Last night’s Pac-12/Big 10 game between the Arizona St. Sun Devils and the Wisconsin Badgers may have been decided on the field, but unfortunately not by the players, but rather by the officials. In one of the most bizarre finishes in years, the refs denied Wisconsin a last second field goal attempt from the 15 yard line that would have turned around what ended up a 32-30 Sun Devil’s victory.
Down by two points, Badger quarterback Joel Stave came close to pulling off a perfect two-minute drill, as the fourth quarter was rushing to its end. Getting the ball with 1:36 left in the game, he moved his team from the Wisconsin 17 to the Arizona St. 13, with 18 seconds remaining – seemingly plenty of time to attempt a game-winning field goal. But it was not to be.
especially Sun Devils, apparently did not see that, and thought Stave had fumbled. Sun Devils linebacker Anthony Jones mobbed the ball, and there basically was no response from the referees, who did a lot of standing around and watching, as time expired. Here is the video:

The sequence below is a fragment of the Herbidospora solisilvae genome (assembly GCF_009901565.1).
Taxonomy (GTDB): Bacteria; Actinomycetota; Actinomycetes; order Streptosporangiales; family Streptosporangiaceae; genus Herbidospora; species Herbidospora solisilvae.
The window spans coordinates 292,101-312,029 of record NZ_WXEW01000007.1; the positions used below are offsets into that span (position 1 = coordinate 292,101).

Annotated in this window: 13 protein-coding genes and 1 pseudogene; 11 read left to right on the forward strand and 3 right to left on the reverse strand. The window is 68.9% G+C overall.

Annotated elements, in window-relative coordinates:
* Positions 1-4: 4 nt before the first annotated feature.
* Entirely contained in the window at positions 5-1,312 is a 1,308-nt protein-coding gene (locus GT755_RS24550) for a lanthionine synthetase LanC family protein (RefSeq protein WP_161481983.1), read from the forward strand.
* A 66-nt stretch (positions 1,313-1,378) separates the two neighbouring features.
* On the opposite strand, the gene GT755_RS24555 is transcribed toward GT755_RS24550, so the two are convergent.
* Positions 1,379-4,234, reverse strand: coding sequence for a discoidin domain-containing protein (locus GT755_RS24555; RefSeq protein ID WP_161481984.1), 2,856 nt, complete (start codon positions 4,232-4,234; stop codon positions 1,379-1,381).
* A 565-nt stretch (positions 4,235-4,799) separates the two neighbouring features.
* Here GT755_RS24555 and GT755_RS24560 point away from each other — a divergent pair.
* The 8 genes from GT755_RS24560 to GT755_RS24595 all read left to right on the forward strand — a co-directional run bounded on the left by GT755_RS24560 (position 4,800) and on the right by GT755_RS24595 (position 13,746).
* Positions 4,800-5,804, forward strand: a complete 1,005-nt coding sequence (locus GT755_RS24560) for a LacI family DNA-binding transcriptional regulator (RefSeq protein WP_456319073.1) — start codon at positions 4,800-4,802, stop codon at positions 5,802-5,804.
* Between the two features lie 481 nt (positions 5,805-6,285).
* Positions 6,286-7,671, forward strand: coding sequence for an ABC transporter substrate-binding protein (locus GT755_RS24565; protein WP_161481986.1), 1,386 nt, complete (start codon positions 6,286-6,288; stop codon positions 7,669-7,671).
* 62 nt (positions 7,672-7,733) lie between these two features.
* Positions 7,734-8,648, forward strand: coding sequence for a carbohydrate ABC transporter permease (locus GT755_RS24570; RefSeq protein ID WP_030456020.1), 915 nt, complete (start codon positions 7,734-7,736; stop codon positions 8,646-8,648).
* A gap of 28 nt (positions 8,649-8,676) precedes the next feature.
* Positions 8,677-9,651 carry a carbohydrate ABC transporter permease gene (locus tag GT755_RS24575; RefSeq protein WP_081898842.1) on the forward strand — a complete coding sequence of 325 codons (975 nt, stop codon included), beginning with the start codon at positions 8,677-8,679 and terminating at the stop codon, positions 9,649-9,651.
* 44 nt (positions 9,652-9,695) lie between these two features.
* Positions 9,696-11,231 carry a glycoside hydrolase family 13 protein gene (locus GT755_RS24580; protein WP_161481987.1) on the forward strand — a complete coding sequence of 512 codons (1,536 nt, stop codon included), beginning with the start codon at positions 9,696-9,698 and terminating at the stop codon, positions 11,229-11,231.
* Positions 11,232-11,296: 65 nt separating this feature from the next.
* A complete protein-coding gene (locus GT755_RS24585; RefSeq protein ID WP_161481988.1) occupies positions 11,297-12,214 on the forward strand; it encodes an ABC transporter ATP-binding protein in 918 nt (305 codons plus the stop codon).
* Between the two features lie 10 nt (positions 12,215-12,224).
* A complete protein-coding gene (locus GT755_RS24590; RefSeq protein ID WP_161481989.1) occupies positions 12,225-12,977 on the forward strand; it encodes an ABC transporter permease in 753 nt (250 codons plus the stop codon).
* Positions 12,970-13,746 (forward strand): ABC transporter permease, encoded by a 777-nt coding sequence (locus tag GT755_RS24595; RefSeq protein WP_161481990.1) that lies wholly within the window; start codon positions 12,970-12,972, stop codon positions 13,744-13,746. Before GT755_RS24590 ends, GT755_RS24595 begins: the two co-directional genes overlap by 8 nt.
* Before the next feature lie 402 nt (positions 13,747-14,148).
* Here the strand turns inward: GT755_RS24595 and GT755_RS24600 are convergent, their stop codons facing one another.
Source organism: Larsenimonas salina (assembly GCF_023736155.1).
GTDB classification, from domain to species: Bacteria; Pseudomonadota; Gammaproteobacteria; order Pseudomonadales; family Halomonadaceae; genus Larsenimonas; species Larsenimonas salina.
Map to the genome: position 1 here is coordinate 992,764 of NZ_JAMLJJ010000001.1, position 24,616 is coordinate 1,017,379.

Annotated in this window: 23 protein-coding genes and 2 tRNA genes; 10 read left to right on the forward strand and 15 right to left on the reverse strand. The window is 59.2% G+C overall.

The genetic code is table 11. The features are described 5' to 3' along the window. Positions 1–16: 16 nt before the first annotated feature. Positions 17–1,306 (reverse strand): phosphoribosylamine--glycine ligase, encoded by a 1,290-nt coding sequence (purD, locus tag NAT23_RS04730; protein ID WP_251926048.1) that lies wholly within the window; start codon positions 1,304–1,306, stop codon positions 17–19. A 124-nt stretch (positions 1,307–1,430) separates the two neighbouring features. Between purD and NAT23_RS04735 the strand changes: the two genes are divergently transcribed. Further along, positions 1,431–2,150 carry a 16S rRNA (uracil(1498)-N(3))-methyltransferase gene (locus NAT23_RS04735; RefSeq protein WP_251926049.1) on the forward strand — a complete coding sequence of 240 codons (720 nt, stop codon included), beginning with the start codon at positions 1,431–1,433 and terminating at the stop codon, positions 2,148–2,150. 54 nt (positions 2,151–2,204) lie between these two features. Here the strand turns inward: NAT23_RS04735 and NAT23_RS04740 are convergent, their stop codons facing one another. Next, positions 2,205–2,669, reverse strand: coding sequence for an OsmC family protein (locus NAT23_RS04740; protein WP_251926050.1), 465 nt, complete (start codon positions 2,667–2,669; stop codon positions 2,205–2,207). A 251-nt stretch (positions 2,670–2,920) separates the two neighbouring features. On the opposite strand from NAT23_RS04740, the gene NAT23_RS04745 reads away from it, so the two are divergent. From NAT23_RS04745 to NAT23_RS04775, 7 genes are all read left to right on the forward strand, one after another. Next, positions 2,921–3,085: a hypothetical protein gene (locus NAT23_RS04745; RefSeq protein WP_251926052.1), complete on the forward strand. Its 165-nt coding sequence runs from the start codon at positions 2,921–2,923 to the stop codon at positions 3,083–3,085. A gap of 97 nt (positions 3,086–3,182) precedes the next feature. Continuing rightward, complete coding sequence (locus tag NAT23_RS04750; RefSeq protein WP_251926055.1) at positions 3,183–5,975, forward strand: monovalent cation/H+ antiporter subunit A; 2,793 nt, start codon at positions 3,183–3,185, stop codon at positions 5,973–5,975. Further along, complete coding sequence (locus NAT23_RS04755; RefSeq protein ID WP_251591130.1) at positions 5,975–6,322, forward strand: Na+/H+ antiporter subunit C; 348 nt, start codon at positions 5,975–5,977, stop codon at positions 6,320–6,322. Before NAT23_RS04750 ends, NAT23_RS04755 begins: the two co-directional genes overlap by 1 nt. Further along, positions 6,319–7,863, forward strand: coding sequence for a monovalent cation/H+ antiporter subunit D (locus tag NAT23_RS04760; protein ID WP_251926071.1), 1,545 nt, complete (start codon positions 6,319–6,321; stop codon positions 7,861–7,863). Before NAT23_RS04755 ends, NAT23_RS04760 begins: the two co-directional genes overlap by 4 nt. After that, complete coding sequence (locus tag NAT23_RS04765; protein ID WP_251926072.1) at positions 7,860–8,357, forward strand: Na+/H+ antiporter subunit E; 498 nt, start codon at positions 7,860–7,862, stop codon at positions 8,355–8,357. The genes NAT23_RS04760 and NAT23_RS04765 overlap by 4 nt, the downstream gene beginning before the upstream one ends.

The refs should have stepped in and set the ball for the next play. After Arizona St. mobbed the ball and time ran out, they should have reset the clock to what has been determined to have correctly been four seconds remaining after Stave took the knee. A new NCAA rule this season says that if there are three seconds remaining, the team with the ball has enough time to spike the ball to stop play and get another play off:
“Teams will need a minimum of three seconds from the referee’s signal to “spike” the ball to allow for another
play at the end of a half. Teams must still execute the spike, but they will have a reasonable opportunity for another play. If the clock shows one or two seconds, a team will only have enough time to run a play without first spiking the ball.”
It will be interesting to see what, if any, discipline the refs will face. We all know, however, that conference bigwigs will never, ever change the outcome of a game, or order a replay, due to an official’s mistake, unless of course [the late] Jerry Buss had a big bet riding on the outcome.